Centre for Cooperative Research in Social Sciences
(CCRSS, Pune, Maharashtra, India)

Popular oral tradition and collective memory

The CCRSS undertakes researches in symbolic systems and processes of social communication among communities with a low social and cultural status in India. Its cultural studies presently pertain to three fields of immense and immemorial oral cultural patrimonies in India: women's folk songs, social history of subordinated communities and popular oral mythical narratives.

The objectives of the projects are similar: methodic collection of data, classification and archiving (see a cultural-sociological database), structural content analysis with interpretation involving the informants (see Unfettered Voices), write-ups and publications, seminars and eventually practical valorization. The aims are identical: reveal ways and forms of cultural agency characteristic of the subordinated.

The songs of women at the grindmill

All over the Indian sub-continent, peasant womenfolk for centuries did compose and sing poetic verses while grinding on their stonemill the flour of the day. We todate collected more than fifty thousand of such distichs (see songs at the grindmill).

That exclusively feminine and oral tradition is to be preserved, first, on account of its significant anthropological imports.

Moreover, the potentialities of that creative memory are to be carried over: they indeed testify to an autonomous capacity of articulation of one's insight into one's own past within the context of a patriarchal dispensation (see Sita's exile).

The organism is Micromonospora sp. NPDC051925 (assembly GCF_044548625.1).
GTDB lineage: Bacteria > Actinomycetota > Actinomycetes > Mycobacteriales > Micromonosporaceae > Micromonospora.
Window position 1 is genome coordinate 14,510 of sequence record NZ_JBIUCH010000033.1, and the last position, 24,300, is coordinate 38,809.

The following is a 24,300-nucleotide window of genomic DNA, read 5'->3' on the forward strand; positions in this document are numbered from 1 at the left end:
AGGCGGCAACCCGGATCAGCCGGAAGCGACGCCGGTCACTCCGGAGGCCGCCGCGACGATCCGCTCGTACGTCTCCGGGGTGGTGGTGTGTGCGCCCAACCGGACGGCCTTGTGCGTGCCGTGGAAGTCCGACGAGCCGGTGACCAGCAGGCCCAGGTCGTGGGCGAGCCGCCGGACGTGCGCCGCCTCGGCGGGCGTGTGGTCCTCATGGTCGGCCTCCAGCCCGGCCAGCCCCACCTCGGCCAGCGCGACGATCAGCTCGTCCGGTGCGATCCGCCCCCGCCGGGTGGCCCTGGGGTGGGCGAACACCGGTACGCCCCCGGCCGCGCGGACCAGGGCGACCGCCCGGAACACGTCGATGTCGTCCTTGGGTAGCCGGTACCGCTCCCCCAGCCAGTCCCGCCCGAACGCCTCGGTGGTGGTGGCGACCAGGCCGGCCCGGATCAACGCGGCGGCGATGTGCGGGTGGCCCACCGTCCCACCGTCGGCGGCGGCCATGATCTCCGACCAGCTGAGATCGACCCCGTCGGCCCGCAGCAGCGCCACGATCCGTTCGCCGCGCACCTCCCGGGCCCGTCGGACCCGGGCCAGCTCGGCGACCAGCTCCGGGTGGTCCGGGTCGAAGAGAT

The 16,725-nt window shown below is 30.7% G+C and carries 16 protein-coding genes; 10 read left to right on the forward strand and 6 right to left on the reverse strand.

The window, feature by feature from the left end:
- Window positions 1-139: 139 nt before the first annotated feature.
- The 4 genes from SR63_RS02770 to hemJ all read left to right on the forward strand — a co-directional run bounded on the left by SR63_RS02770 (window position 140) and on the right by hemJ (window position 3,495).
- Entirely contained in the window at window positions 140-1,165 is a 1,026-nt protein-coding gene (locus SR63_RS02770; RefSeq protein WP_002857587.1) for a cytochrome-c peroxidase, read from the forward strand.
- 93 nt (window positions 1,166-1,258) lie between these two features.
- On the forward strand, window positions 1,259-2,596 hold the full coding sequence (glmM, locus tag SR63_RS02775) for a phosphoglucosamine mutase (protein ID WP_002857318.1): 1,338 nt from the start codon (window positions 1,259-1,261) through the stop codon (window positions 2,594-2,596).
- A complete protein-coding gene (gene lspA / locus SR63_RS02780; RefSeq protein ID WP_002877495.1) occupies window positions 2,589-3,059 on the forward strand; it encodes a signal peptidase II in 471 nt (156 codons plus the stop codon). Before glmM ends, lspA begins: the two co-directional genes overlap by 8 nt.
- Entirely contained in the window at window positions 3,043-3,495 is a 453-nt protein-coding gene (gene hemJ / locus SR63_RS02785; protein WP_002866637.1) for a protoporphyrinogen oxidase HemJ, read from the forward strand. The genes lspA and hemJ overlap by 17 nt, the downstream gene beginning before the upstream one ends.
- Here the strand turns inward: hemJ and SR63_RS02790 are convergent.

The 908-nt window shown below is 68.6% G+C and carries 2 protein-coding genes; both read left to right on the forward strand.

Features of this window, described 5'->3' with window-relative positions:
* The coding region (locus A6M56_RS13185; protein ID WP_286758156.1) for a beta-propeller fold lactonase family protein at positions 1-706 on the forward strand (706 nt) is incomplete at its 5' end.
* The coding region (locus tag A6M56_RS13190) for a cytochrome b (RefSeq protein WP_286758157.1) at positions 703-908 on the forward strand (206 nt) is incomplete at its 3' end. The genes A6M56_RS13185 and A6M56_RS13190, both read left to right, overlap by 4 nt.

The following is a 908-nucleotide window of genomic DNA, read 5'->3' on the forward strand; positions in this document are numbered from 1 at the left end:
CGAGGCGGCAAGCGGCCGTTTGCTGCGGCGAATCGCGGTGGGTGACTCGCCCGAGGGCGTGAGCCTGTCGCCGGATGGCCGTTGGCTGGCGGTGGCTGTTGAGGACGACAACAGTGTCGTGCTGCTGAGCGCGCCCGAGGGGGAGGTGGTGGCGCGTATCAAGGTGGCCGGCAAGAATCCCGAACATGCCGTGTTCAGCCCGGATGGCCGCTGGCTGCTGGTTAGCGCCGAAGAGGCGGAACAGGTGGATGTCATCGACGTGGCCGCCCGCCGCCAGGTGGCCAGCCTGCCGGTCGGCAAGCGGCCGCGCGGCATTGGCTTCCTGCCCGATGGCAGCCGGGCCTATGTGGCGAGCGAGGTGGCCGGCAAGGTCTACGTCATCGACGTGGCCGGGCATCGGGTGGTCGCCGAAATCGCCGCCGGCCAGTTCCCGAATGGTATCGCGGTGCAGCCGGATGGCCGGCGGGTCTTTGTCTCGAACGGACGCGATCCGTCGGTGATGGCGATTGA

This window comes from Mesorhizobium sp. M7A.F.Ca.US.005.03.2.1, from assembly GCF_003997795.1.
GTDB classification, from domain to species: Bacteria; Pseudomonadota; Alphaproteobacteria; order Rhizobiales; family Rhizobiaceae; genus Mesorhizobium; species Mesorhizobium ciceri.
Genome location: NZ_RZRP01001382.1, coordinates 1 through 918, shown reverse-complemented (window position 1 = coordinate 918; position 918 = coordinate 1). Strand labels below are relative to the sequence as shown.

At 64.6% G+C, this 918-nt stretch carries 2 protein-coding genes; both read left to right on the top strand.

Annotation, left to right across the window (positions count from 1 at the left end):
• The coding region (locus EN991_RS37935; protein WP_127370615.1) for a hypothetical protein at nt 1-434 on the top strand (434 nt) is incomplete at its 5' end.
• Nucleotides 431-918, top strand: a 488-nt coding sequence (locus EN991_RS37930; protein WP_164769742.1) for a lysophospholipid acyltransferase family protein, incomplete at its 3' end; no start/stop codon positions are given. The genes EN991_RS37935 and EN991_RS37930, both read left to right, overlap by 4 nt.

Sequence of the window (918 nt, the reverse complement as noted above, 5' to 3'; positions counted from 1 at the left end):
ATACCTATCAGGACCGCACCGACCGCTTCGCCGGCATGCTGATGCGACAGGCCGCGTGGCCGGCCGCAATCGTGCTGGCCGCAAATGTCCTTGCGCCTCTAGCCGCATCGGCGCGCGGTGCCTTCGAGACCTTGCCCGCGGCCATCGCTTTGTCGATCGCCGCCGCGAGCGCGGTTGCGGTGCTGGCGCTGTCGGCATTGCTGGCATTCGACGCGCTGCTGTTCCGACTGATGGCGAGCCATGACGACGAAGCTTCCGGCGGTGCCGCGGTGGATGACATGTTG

Listen to voice

That rich matrimony further offers a valid basis for a reflexive and critical construction of a renewed identity in present times.


I tell you woman

Stonemill and Bhakti

Femmes coolies en Inde

This is a case in point regarding a fruitful interface of tradition and modernity, and the status of folk forms as vehicles of social cultural communication (see Street drama and the musicological-anthropological analysis of singing at the grindmill).

The social history of subordinated communities

Youth from traditionally repressed communities or down-trodden groups who have the social vision, the will and the elementary skills to that effect are assisted to observe, note down, record and write extensively the past and present history of their community as narrated by the elders, the women and the youth from their own community. The rationale behind this attempt is that subordinated communities should be able through some of their own representatives to articulate their own vision of the past and build up a collective memory of their own. The initiative, the authority and the skill to hold a discourse on lower social sections should not be left to established intelligentsia from socio-culturally hegemonic classes. This task is one naturally to be taken up by young social actors from within those repressed communities themselves.

See: Ma caste criminelle

The myths of subordinated communities

A number of oral myths circulate among tribal and marginalized communities in India. They enshrine the world view of the latter. These cultural traditions can not be disposed off as exotic, esoteric or primitive fables.

See: A myth from the Vadar community

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They incorporate relevant, human and deep insights. They authoritatively deal with fundamental issues such as gender, social status, discrimination, power, salvation, identity, violence, etc. Still they speak a language as strange as a code to be deciphered. A methodological key is required to enable us to read and interpret those popular myths. Our research starts with analytical and structural deconstruction of the narratives after the manner of Claude Levi-Strauss, and then proceeds with hermeneutical reappropriation understood as interpretative self-understanding after the manner of Paul Ricoeur.

This type of hermeneutics is construed as a strategy to establish an efficient interaction between the cognitive symbolic forms embedded in ancient oral myths and our modern anthropological categories or cognitive structures.

(Read more: Dalit Autobiographical Narratives, Figures of Subaltern Consciousness, Assertion and Identity)

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